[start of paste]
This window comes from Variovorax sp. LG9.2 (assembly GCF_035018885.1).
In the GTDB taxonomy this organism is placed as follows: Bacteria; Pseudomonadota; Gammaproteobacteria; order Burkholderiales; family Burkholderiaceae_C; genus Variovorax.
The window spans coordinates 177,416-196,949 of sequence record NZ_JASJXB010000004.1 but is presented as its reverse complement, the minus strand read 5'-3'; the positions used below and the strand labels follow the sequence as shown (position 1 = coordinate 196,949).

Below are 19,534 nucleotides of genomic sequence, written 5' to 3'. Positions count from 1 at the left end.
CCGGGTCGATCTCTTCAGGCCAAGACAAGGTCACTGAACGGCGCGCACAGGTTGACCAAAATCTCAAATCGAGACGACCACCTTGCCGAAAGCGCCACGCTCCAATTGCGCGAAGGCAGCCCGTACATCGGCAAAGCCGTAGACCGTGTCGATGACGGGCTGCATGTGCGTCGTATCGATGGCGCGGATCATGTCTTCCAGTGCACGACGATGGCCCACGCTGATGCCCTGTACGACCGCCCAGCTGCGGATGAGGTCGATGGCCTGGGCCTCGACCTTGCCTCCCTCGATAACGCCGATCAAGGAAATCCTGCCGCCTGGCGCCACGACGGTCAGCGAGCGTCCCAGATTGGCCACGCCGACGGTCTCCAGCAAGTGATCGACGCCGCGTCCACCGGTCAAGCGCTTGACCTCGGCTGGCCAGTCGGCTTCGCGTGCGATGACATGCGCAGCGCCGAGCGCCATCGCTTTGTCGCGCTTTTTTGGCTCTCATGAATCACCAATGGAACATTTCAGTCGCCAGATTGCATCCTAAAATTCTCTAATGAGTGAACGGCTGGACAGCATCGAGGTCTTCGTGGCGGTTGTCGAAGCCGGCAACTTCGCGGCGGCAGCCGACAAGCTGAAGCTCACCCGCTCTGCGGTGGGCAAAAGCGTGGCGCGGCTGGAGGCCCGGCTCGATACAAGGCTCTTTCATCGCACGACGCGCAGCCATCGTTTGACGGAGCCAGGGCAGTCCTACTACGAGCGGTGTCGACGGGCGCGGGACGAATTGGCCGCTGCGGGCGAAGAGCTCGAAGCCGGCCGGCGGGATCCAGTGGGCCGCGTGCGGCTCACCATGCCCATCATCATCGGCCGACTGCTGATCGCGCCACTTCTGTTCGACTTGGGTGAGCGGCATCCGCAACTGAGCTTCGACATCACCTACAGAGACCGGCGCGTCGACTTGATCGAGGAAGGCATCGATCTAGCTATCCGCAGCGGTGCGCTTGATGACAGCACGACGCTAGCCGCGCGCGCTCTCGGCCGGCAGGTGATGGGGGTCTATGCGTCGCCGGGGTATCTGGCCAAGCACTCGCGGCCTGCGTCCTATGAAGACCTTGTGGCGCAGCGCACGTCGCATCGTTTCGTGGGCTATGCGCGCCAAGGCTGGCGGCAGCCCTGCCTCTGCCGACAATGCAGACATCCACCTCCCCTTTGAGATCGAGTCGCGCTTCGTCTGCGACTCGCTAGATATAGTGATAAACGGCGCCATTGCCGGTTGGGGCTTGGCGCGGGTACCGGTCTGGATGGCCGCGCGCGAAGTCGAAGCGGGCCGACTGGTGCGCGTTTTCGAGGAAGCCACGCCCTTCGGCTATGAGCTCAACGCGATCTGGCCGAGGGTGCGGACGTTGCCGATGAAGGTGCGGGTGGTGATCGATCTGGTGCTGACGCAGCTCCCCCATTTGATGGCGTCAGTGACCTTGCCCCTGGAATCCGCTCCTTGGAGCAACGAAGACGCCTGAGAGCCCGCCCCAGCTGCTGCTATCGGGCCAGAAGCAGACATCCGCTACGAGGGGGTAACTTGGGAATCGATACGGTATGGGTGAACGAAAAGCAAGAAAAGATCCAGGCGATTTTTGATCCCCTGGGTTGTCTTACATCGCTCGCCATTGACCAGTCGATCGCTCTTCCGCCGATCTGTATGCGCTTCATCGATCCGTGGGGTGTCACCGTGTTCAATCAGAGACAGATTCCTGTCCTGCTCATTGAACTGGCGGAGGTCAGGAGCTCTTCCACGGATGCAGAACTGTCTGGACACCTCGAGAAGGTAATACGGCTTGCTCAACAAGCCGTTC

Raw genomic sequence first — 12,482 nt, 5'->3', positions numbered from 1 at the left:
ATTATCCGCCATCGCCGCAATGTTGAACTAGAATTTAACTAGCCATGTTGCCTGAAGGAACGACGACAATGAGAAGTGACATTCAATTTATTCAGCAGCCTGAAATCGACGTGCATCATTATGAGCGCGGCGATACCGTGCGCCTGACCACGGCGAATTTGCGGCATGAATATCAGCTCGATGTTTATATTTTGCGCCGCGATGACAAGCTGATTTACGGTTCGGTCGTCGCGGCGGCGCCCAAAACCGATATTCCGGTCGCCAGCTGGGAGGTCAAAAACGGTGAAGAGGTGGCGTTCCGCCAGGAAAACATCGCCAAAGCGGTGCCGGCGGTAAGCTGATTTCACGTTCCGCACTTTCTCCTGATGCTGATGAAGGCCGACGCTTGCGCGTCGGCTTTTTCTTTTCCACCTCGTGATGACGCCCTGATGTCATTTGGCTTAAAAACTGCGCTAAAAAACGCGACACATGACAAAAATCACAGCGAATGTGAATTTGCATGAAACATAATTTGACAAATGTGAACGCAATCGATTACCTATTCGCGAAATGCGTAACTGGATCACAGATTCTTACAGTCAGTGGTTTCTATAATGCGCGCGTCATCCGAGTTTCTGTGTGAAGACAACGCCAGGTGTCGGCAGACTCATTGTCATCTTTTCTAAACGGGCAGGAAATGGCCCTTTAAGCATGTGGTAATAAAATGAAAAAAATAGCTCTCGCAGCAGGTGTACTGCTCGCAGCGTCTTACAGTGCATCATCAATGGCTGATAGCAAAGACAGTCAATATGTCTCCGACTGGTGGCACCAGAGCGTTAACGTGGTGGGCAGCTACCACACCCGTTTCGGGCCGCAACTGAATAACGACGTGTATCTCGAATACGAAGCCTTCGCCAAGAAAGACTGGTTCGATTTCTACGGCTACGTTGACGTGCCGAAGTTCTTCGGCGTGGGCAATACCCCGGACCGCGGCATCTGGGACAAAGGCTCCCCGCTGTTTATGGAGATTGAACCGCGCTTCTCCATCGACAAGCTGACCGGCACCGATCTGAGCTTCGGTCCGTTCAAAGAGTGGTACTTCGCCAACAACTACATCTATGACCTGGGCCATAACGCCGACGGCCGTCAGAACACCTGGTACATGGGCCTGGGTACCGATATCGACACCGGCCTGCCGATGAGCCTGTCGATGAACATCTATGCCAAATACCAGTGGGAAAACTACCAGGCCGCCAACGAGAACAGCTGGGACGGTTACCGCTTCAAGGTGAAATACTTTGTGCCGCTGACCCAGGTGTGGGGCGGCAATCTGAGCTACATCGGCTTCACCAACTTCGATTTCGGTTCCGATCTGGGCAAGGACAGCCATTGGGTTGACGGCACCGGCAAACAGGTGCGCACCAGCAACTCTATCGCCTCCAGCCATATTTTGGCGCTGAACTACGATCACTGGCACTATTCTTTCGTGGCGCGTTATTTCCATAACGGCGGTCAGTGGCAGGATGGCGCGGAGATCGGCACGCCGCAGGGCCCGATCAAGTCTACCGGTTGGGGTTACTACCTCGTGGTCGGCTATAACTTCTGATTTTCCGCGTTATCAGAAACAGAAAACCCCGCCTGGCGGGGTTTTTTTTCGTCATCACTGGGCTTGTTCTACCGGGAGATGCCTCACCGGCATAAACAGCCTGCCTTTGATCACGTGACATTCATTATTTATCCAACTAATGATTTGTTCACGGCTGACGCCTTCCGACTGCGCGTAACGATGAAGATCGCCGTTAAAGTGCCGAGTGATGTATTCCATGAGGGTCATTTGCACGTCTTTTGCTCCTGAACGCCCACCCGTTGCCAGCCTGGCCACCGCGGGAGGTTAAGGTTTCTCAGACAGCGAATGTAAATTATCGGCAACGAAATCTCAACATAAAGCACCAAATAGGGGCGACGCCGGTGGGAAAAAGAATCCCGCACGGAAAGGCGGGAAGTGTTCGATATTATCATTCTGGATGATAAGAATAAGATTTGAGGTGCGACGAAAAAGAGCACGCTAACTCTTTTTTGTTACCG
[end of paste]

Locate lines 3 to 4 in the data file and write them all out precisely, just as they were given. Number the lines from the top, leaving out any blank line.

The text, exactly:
The window spans coordinates 177,416-196,949 of sequence record NZ_JASJXB010000004.1 but is presented as its reverse complement, the minus strand read 5'-3'; the positions used below and the strand labels follow the sequence as shown (position 1 = coordinate 196,949).

Below are 19,534 nucleotides of genomic sequence, written 5' to 3'. Positions count from 1 at the left end.